2016 Renault Kwid long term review, final report

    The Kwid’s job here is done. We look at what impressed us and what didn’t.

    Published on Mar 24, 2017 07:00:00 AM


    Living with the Kwid, I was privy to its merits and quirks, and I have a list. Leading this has got to be the engine. While I could deal with the 0.8-litre, three-cylinder engine’s noise and, given my urban commute, wasn’t that affected by the lack of grunt on the highway, it was the jerky low-speed power delivery that was bothersome. And what’s frustrating is the fact that the 1.0-litre Kwid we got for testing is free from this low-speed hiccup. However, where our Kwid did deliver was fuel economy. In the last few months, it averaged between 12-13.5kpl which is rather good in my first-second-first gear crawl in heavy Mumbai traffic. One thing, though, the distance-to-empty figure disappears under 80km; ironic, because that’s when you need it the most.

    Kwid is easy to zip around in traffic; weak brakes and no ABS calls for extra caution.

    Over time, the Kwid’s clutch became a bit harder, and that’s not something you expect in a car this new. Also, the effectiveness of the brakes seemed to be on a decline in just the short 7,000km that we covered. And remember, the car lacks ABS, so driving in the rains called for extra caution; you don’t realise its importance until you drive a car with no ABS and slightly weak brakes.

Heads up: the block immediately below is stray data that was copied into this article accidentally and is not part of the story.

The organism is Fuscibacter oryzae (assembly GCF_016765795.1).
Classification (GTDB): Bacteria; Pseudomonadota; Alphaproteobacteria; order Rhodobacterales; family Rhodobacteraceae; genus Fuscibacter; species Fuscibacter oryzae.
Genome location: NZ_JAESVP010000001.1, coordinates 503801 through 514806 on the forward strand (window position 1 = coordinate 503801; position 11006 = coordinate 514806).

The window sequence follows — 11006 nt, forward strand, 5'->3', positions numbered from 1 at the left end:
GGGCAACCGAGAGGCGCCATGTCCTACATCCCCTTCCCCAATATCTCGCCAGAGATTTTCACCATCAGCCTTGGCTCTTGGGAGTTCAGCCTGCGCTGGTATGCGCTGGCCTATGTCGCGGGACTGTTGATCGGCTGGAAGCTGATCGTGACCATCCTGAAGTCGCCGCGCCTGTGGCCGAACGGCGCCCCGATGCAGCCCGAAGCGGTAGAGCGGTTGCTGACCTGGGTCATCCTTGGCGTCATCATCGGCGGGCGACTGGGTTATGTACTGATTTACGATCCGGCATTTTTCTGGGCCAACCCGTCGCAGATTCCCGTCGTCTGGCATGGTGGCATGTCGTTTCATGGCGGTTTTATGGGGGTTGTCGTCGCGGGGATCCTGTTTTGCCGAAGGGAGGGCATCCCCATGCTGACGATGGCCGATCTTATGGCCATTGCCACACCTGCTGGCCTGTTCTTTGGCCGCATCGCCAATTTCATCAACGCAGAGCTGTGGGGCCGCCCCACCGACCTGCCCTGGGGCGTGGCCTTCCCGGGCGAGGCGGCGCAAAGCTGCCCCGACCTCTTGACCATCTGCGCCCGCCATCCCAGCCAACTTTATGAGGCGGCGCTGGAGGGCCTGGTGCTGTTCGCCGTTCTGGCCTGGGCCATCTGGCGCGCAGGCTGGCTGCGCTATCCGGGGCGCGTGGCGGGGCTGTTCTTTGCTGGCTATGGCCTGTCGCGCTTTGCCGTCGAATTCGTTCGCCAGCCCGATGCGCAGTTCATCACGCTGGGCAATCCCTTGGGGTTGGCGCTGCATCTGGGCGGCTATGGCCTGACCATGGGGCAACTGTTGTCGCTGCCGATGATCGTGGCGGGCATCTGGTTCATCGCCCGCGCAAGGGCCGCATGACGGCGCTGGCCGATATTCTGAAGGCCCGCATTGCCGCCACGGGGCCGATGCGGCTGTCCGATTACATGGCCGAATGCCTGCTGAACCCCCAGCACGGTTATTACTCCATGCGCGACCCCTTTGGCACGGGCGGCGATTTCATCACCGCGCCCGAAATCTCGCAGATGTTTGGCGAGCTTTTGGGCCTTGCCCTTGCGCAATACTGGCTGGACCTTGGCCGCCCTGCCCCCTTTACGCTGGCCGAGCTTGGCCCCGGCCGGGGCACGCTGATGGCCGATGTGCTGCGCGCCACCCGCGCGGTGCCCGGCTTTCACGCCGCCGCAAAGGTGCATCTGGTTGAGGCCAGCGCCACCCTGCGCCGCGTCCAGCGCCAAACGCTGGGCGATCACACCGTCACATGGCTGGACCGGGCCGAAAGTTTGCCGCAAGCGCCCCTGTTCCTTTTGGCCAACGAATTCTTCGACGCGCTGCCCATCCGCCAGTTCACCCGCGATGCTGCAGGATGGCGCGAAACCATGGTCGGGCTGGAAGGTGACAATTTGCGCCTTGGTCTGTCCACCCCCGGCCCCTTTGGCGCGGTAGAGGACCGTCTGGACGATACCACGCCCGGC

The Kwid is on its way back home now. It’s a car that I’ve liked for various reasons but it isn’t one that I would recommend wholeheartedly. It’s all down to the 0.8 engine which feels a bit rough around the edges. Having spent time with this version and driven the 1.0-litre car briefly, I believe the latter is the one to go for. The good news is, I’ll be able to justify my choice because the Kwid 1.0 will soon be taking the place of the 0.8 in our long-term fleet.

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